Tuesday, April 12, 2011

Hibernate - Part 2- Getting Started

As mentioned in a previous post, I've been preparing for using Hibernate in my latest project by reading Harnessing Hibernate, the Getting Started Guide, and watching some tutorials on YouTube.  At this point, I was ready to do some coding.

I opted to download and play with some of the tutorials from the Harnessing Hibernate book.  However, I wouldn't be using the code as-is.  I'd be making some initial modifications to the sample code:
  1. I'd use the current version of Hibernate (v3.6.2.Final), Hibernate Tools (v3.2.4.GA) and Ant (v1.8.2) instead of the older versions discussed in the book.
  2. I decided, at least for now, not to use the Maven ant tasks for downloading and maintaining library dependencies.  Instead, I would manually download the Hibernate release bundles from SourceForge.
  3. I would run the examples through Eclipse rather than solely through the file system as described in the book.
  4. Instead of using the example "test" code as-is (Java classes with main() method), I would incorporate the test code into JUnit tests.
So far so good, right?  Well I quickly ran into some challenges getting the sample code running on my dev system.

Downloading and unpacking the Hibernate resource bundles is a no-brainer, but do I need to do anything special to Eclipse?  Of course, my project will need the Hibernate jars in its classpath (more on the later) but if I want the Eclipse IDE to include the Hibernate perspective and tooling I'll also need to install the Hibernate Tools directly into Eclipse.  Although I won't really leverage the Hibernate / Eclipse integration right now, I'd like to at least get it configured.  Rather than go step-by-step through the process, I recommend following the directions as described in the JBoss Tools 3.2 Installation From Update Site.

At this point, I created a new Eclipse Java Project and imported the Harnessing Hibernate sample code for Chapter 3.  The sample code includes an Ant build file, the Hibernate configuration and mapping files as well as test classes for inserting records and querying records.

I had compile errors in the Java classes that reference Hibernate.  It's worth noting that even though we installed the Hibernate Tools into Eclipse (and indeed Eclipse now recognizes and assigns special icons and editors to the Hibernate config and mapping files) we still need to add the Hibernate and dependent jars to the project build path.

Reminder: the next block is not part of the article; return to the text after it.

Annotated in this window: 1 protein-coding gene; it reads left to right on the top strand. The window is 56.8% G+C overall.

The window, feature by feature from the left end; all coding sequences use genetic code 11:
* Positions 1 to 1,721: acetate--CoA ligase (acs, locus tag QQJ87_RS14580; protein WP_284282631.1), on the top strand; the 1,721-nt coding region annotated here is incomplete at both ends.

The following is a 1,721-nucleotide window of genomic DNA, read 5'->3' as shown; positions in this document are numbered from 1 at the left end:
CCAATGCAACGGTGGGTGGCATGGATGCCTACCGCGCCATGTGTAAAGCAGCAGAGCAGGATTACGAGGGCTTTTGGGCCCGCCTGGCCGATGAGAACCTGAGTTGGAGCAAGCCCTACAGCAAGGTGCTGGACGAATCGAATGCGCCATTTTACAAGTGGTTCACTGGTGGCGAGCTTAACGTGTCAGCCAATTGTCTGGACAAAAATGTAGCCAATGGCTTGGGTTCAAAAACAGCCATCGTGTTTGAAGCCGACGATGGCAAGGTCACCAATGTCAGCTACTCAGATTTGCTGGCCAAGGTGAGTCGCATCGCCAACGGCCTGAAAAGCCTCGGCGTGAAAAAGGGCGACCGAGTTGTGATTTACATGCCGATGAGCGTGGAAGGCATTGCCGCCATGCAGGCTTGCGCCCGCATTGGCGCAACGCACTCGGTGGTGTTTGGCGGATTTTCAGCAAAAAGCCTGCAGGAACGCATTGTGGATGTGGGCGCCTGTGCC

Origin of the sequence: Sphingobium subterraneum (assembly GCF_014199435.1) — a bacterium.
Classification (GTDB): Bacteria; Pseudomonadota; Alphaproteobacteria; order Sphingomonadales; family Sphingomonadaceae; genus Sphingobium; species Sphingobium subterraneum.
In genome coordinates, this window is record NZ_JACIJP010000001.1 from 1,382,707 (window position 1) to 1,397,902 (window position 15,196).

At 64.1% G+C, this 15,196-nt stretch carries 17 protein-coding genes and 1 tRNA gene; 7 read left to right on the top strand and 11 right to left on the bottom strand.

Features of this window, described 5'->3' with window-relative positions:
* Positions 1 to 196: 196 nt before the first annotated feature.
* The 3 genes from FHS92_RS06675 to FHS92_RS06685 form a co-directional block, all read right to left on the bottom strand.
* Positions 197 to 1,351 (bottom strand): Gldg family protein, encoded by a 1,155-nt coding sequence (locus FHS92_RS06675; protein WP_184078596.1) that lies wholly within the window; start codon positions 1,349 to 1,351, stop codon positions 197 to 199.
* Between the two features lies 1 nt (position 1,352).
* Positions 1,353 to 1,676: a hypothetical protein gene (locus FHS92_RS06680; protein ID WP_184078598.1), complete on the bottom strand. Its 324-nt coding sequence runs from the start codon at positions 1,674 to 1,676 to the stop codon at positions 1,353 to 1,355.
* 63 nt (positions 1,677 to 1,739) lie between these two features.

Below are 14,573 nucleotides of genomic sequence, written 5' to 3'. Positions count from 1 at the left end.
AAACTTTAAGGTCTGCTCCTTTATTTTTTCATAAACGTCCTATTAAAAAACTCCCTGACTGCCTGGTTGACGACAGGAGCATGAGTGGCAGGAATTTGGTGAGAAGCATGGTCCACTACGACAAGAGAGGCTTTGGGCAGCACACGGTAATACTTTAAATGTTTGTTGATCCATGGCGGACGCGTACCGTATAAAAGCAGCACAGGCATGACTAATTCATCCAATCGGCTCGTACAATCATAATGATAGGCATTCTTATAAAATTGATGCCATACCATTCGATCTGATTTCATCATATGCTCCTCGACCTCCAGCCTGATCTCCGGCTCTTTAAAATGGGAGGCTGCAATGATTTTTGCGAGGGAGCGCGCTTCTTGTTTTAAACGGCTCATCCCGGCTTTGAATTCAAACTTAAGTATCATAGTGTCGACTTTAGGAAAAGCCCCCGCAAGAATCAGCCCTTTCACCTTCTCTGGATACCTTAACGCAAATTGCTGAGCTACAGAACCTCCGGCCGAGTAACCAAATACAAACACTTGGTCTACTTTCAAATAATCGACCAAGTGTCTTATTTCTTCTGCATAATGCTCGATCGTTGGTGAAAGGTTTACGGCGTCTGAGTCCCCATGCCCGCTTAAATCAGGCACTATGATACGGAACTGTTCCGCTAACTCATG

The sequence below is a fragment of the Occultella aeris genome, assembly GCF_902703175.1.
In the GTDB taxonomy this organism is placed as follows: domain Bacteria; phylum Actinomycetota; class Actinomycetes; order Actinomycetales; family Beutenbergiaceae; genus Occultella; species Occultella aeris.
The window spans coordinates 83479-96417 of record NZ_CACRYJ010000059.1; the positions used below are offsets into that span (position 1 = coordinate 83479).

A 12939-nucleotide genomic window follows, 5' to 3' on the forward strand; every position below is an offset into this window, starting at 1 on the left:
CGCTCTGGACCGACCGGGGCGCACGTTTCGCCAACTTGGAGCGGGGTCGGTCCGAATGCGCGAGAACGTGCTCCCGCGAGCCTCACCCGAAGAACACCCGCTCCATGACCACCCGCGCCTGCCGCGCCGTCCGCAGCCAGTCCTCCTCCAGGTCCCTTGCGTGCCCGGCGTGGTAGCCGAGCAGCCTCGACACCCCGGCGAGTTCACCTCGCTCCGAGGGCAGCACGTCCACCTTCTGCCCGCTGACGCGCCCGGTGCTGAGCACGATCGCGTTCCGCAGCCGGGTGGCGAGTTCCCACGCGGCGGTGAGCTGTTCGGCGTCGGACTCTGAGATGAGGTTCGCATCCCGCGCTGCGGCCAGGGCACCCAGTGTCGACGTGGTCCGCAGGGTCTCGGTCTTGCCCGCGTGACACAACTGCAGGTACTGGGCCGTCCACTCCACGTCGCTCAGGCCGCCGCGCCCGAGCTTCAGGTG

Several of the online tutorials I read suggested using Eclipse User Libraries as a convenient way to organize the Hibernate jars in the project's build path.  The User Libraries initially seemed like a good solution and my Java classes now compiled without errors.  However, I soon realized my Ant build wasn't aware of the User Libraries I created.  I describe in detail in an earlier blog post my attempts to overcome this issue.  In the end I decided to utilize User Libraries in Eclipse and add separate classpath references for the jars in the Ant build file.  It seems like a duplication of effort but it's workable for now.

An inspection of the Ant build.xml included in the Harnessing Hibernate sample code shows Ant tasks for using the HibernateTool task to create both Java classes and Database tables.  The Hibernate Tool uses the hibernate.cfg.xml and a couple of Hibernate mapping files (.hbm) to determine what to create and where.  For these samples, we are using an HSQLDB database.

Before we run the Ant tasks and actually use Hibernate for the first time, let's take a moment to review what we've done so far:
  1. Download and unpack the release bundles for Hibernate, Hibernate Took and Ant.
  2. Install the Hibernate Tools into Eclipse using Help > Install Software
  3. Create a new Eclipse Java Project and import the sample code from Harnessing Hibernate (Chapter 3)
  4. Create Eclipse User Libraries for Hibernate
  5. Update the Ant build.xml classpath with references to the Hibernate and Hibernate tool jars.
At this point, I ran the HibernateTool tasks in the Ant build file for creating the Java entity classes and database tables.  Ant executed without any stack traces and ended with BUILD SUCCESSFUL.  Awesome!  I confirmed the new Java classes were created but when I fired up the HSQL Database Manager I couldn't see the new database table.  What gives?  Why did Ant finish successfully but not create the table?

This caused a lot of confusion on my part and began a period of tweaking my classpath and log4j logging levels in an effort to understand the problem.  The first thing I noticed was my updated log4j level (now DEBUG) wasn't printing anything to the console.  I was only seeing INFO level logging.  Hmmm.

Remember, up to now I've been running the Ant build directly from Eclipse.  At this point I tried running Ant directly from a Command Prompt and voila!  The output showed DEBUG log4j logging and most importantly the database table was now created in HSQL.

After some more trial and error, I modified the JRE setting in Eclipse for the Ant build file (Right click on build.xml > Run As > Ant build...) and changed the Runtime JRE from "Run in the same JRE as the workspace" to "Separate JRE".  The JRE specified in the "Separate JRE" was the EXACT same JRE that Eclipse was using.

I then reran Ant tasks from within Eclipse and this time it worked!  I don't understand why it works in a separate JRE but not within the same JRE.  I posted to the Tools forum in the Hibernate Community.  One of the guys from the Hibernate Team posted some responses but in the end suggested keeping the "Separate JRE" setting which is what I've done.  I also made a similar post on the Stack Overflow boards.

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